Last year Northern Michigan University received a $6.5 million state grant by the Michigan Strategic Fund Board to expand its Educational Access Network. The funds were matched by $3.2 million from Northern Michigan University to equip 64 cities and townships in the Upper Peninsula over a two-year period.

These creative funding mechanisms are a good start to connect the UP to the 21st century knowledge economy— more needs to be done.

As I pointed out in these pages (Superior Ideas; http://domemagazine.com/tomwatkins/tw072817). “The U.P. continues to lose people and jobs and towns are disappearing.”  Last year, the population dropped in 13 of the U.P.’s 15 counties, continuing a slide that began in 2000, according to Census Bureau estimates released in March. The U.P.’s population has fallen 4.4 percent from 2000 through the current 2016 estimate of 303,181 (http://www.detroitnews.com/story/news/local/michigan/2017/05/17/population/101774148/).

Technology connectivity could help reserve this trend.  

FCC Changes Rules

To add insult to injury, the FCC is planning to roll back the “Lifeline” program. The Lifeline program provides discounts on phone services for qualifying low-income households: Those with an income at or below 135 percent of the Federal Poverty Guidelines or who qualify for assistance programs, such as Medicaid and SNAP. In 2016, the program was expanded to include broadband services, a move that signaled the importance of getting all Americans online in a digitally connected world.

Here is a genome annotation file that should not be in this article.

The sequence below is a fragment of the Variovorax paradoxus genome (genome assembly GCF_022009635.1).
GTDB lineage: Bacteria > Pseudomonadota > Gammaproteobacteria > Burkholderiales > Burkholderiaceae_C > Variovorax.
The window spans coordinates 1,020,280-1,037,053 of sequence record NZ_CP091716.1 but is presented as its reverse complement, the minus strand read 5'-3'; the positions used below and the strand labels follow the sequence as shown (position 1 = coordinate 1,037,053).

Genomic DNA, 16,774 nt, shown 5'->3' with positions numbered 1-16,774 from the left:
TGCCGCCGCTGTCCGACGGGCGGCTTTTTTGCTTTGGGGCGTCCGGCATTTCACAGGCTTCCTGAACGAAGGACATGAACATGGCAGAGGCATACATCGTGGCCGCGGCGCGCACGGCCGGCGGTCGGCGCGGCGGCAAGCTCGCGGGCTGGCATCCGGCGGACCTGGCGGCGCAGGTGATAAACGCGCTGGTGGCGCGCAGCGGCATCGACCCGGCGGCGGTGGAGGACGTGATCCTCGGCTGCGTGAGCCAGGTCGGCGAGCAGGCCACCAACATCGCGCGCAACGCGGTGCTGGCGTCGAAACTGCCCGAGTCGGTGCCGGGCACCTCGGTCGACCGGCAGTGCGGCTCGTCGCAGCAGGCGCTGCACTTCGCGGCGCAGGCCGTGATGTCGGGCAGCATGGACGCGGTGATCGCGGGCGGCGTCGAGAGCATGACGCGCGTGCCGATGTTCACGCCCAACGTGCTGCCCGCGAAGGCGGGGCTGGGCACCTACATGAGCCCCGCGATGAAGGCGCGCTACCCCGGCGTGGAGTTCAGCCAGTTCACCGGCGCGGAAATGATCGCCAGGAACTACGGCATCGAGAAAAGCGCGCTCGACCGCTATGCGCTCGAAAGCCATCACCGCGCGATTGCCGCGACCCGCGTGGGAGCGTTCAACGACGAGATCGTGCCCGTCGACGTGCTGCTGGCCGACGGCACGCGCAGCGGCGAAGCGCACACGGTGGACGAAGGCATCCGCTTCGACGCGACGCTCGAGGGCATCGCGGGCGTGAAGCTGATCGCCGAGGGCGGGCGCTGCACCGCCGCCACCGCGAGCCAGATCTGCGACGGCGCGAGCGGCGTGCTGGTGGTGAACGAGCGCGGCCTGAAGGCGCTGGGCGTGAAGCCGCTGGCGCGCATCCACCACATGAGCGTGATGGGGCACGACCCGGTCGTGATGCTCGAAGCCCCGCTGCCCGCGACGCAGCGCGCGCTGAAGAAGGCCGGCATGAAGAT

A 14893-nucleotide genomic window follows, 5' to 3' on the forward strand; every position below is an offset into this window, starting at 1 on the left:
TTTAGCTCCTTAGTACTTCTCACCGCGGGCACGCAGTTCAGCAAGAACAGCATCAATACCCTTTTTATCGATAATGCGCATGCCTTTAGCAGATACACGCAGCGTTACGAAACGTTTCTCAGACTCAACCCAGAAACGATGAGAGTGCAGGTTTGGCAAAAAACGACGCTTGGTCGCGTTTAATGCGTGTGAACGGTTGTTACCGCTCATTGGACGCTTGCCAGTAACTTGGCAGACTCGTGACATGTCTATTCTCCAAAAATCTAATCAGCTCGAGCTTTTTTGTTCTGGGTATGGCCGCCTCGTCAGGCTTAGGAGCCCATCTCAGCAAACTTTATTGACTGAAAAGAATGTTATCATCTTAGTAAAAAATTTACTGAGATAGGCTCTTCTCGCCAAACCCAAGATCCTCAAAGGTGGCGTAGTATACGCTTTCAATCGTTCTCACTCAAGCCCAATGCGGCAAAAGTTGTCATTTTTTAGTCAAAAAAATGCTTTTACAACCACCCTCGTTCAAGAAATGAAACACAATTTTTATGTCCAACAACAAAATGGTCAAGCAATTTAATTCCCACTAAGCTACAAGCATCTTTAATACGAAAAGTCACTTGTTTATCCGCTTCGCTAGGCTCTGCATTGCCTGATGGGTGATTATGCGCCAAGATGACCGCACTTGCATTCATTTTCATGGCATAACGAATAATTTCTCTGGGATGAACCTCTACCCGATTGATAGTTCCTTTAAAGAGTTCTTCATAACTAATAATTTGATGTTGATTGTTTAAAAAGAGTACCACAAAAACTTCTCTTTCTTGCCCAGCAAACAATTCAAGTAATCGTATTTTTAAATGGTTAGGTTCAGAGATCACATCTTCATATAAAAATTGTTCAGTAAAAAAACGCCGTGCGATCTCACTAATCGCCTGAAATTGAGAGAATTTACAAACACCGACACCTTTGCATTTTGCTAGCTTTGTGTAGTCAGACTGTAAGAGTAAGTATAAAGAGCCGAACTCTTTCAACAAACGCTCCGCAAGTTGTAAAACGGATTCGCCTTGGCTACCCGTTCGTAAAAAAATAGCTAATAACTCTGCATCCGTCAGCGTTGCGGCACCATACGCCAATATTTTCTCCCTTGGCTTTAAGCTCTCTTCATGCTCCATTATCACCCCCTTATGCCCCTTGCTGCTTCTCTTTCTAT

Rollback of the FCC’s Lifeline program will hurt households that need broadband the most.  The FCC changes are expect to especially impact those on Tribal Lands, who can no longer get enhanced lifeline support of an extra $25 every month through resellers.  The Lifeline program is often derided as “Obamaphone” program. Ironically it was created under President Reagan in 1985 to provide discounts on phone services for qualifying low-income households.

Like most government programs the Lifeline may need tweaks and reform, yet the proposed changes will only make it harder for low-income Americans to enjoy the benefits of broadband in their homes. This change will hit areas with people on fixed and low income hard— think of the UP.  At a time when far too many people are digitally disconnected and digital skills are more important than ever, these “reforms” push the national economy in the wrong direction. https://www.brookings.edu/blog/the-avenue/2017/11/27/rollback-of-the-fccs-lifeline-program-can-hurt-households-that-need-broadband-the-most/

Connectivity: Bridge to the Future

As the 2018 campaign season heats up candidates for local, state and federal office should be asked to commit to fight for and succeed in bringing rural Michigan communities into sync with competitor communities be they domestic or foreign. Given a  level playing field the UP can compete with anyone.

It has been documented that having access to affordable connectivity increases income, lowers unemployment and creates jobs. 


If you want the votes of the fiercely independent Yoopers you ought to commit to ending the connectivity disparity.  Just as the construction of the Mackinac Bridge had a significant and profound impact on economic development and quality of life for Michigan; especially the UP, accelerating Broadband and cell investment throughout the UP will provide new life and opportunities to our rural communities.  Making the UP the tip of the spear when it comes to connectivity would be the 21st century Mackinac Bridge and something Yoop about.

Tom Watkins has been a longtime advocate for providing equal, quality access to technology for schools and our community. Read his 2005 internationally recognized report: The New Education (R)evolution: e-learning reforms for Michigan
He can be emailed at: tdwatkins88@gmail.com, or followed on twitter at:@tdwatkins88


December 7, 2017 · Filed under Tom Watkins